I read Betrayer, and didn't feel it was being OTT in the portrayal of the Primarchs.

    The people behind the Horus Heresy were trying to take the Mythic accounts from these old sources and ground them in greater reality.

    The HH Editor for most of this was L.J. Goulding, who took the Wardianisms of the BA/Necron Bro-Fist and the GK carving a name in Mortarion's heart and made it more real with explanations of those events that actually make sense.

    For years many have thought there was something unsettling going on with 40K.
    From Matt Ward's questionable Codex writing to some subfactions getting reduced down to just slightly different flavours of the Vanilla version of the main Faction.

    Iron Hands becoming virtually Ultra's, most Imperial Guard becoming Cadians with a little variation, and so on and so forth.
    Then there was the perceived Codex-Creep, Formations, and "Deathstar"s.

    And with the advent of Age of Sigmar, there was a fear that GW would "Dumb-Down" 40K in a similar way.
    As such many gamers either migrated to other systems, or moved over to HH gaming as it was more stable.

    GW even copied the Lord Of War from HH gaming, but dropped the 25% army points limitation.

    Luckily there has been signs that the change of direction last year seems to be reversing that, with the older, smaller sub-factions like Harlequins and Genestealer Cults, the return of specialist gaming, and more.

    Hopefully the current course can reverse some more of the damage done in previous years, and take 40K in a better direction.

    It makes it easier for the hobbiest to add such models to their current force, if not start a new army of these models.

    Okay, so Custodes may not be the best fit for 40K, but when I saw Sisters of Silence I thought on how I'd seen small forces of Grey Knights and Eldar Farseers able to dominate Imperial armies. If done right SoS can help balance out battles against such Psychically powerful forces.
  5. Lynata Lynata Active Member

    The very same. I realize Black Library novels are full of plot-armour and have a tendency to "accentuate and embellish the heroism and invincibility of Space Marines", to quote from White Dwarf #300, but people surviving a direct hit from Titan-grade weaponry is too much for my suspension of disbelief. It doesn't gel with the depiction of Primarchs that I am used to from older studio material, it doesn't gel with Angron failing to escape human slavers, nor with Dorn dying during an ordinary boarding action, nor with the Primarchs in general being capable of killing one another with much smaller weapons.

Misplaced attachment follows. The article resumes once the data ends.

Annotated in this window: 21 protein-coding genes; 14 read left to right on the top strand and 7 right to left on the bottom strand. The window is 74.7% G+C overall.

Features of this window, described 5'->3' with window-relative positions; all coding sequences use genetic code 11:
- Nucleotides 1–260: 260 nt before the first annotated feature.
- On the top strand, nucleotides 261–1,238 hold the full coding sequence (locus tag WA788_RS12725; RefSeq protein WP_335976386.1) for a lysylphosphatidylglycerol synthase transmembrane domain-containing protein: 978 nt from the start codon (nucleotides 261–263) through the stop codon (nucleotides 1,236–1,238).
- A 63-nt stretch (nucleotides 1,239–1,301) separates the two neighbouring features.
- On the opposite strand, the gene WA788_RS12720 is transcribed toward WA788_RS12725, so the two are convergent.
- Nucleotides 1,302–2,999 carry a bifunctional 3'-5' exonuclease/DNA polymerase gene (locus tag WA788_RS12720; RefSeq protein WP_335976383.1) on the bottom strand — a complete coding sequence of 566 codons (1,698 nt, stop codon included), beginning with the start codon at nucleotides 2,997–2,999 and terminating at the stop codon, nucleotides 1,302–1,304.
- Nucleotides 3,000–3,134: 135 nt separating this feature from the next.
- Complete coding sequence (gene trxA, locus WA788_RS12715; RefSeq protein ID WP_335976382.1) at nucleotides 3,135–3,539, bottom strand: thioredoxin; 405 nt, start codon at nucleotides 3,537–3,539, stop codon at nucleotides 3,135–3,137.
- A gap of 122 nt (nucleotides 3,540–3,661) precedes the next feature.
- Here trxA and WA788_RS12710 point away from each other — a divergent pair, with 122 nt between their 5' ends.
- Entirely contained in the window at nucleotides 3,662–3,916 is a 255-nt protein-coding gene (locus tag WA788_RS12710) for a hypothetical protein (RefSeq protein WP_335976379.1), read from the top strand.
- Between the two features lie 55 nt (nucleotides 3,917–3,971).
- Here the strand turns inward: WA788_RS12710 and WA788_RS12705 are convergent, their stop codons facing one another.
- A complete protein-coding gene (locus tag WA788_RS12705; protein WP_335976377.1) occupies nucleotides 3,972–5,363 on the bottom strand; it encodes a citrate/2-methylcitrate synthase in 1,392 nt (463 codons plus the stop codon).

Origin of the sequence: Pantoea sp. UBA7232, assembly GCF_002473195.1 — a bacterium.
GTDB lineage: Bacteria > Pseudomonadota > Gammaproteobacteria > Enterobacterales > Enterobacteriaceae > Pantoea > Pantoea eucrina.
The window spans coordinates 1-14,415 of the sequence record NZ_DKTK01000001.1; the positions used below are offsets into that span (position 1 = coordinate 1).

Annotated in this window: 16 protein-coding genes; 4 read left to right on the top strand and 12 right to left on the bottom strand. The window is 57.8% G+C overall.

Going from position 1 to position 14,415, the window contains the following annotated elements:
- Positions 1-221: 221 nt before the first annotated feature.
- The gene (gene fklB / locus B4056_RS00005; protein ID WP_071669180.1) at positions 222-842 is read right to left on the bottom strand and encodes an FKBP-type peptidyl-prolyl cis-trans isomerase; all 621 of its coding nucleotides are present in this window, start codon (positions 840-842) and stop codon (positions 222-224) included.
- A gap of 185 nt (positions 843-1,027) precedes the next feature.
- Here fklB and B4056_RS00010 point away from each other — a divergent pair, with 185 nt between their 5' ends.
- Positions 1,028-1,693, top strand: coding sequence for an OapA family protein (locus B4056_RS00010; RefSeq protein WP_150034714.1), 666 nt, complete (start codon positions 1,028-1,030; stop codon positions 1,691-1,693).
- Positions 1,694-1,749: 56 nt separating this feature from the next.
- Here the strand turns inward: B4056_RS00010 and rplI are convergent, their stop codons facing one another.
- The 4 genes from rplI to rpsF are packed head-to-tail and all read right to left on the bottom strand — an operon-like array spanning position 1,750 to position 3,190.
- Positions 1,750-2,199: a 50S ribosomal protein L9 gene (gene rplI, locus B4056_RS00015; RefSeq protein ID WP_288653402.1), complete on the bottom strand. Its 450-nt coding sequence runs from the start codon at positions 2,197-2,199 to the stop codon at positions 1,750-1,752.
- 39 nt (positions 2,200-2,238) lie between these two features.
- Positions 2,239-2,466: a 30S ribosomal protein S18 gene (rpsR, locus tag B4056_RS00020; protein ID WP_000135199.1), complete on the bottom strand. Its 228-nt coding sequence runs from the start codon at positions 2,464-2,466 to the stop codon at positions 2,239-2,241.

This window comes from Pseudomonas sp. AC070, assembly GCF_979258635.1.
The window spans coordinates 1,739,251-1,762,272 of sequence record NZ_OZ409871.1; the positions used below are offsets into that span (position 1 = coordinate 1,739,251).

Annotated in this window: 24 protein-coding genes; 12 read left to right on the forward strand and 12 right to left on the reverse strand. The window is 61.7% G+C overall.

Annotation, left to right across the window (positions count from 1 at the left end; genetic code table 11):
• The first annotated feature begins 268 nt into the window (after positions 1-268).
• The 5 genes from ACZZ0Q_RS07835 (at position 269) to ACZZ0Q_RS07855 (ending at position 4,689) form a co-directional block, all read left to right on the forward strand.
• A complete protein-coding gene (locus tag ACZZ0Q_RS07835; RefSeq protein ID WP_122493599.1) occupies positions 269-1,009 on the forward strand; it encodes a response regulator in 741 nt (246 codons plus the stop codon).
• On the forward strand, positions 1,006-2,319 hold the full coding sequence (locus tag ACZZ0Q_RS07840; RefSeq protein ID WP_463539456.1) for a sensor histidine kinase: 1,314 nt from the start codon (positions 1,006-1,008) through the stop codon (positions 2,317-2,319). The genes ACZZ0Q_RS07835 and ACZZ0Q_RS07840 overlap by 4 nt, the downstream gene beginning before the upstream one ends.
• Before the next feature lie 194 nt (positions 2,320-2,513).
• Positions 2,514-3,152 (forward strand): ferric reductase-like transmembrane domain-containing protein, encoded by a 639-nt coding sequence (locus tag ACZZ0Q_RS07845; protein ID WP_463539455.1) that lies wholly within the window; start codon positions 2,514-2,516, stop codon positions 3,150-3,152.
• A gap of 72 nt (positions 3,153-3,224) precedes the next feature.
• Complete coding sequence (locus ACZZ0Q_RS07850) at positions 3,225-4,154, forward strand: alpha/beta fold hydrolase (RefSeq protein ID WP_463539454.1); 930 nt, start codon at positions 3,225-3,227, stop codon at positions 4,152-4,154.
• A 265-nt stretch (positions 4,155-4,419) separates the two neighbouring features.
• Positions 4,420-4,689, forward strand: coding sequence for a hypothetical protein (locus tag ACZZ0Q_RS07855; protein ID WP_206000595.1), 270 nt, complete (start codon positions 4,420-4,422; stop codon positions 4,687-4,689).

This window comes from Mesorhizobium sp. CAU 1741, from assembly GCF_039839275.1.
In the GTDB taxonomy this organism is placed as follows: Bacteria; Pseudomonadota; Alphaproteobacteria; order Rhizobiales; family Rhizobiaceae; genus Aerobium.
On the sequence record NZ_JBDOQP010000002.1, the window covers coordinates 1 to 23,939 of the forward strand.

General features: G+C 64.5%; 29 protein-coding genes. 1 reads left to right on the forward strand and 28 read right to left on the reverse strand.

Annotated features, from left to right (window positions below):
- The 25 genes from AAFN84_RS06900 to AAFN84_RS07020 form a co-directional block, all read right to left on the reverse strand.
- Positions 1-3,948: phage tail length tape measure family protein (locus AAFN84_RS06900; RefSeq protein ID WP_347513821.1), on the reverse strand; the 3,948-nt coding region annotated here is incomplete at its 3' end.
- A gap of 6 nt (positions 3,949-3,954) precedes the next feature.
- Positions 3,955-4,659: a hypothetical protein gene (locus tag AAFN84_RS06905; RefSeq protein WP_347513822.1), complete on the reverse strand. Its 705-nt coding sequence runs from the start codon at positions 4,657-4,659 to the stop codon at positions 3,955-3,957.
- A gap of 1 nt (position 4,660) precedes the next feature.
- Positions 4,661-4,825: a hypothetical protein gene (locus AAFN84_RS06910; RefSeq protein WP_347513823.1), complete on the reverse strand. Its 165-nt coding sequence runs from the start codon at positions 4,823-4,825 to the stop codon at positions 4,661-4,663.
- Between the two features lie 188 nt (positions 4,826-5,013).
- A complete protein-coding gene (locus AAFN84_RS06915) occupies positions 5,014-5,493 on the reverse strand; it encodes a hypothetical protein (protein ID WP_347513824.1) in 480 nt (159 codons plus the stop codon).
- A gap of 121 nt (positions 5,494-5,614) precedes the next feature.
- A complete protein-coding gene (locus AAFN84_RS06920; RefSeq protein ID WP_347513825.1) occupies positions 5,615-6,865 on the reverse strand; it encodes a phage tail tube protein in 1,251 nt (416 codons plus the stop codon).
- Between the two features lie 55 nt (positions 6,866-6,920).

It is my interpretation too that Primarchs are to Astartes what Astartes are to normal men, but then again, an infantry plasma gun makes no difference between an Astartes or a normal human either. Except in some novels, I suppose.

    We should probably just agree to disagree on this, but I for one did not perceive this "greater reality"; the entire 30k setting (as portrayed in those settings) feels as if the writers have embraced the Horus Heresy as a sort of sci-fi version of the Hercules or Xena shows, with mighty gilded warriors competing in a game of author-one-upsmanship about who can survive the craziest fights. It's just not my cup of tea, but this is rooted in my favoritism for a more grounded, closer-to-codex version of Space Marines as well, rather than what is considered the norm for Black Library.

    All in all, to me the HH novels are to the original background what the movie "300" is to the ancient writings about the Battle of the Thermopylae.

    Looking at what actually became of the Necromunda re-launch, I'm inclined to say this direction is not for me, and it confirms a suspicion that has been building up ever since I noticed an increasing number of "retcons" in codex fluff over the past couple years. The new team at GW is a different kind of gamer catering to a different kind of gamer.

    It doesn't mean they may not be successful, but I doubt I'll be the only one they leave behind.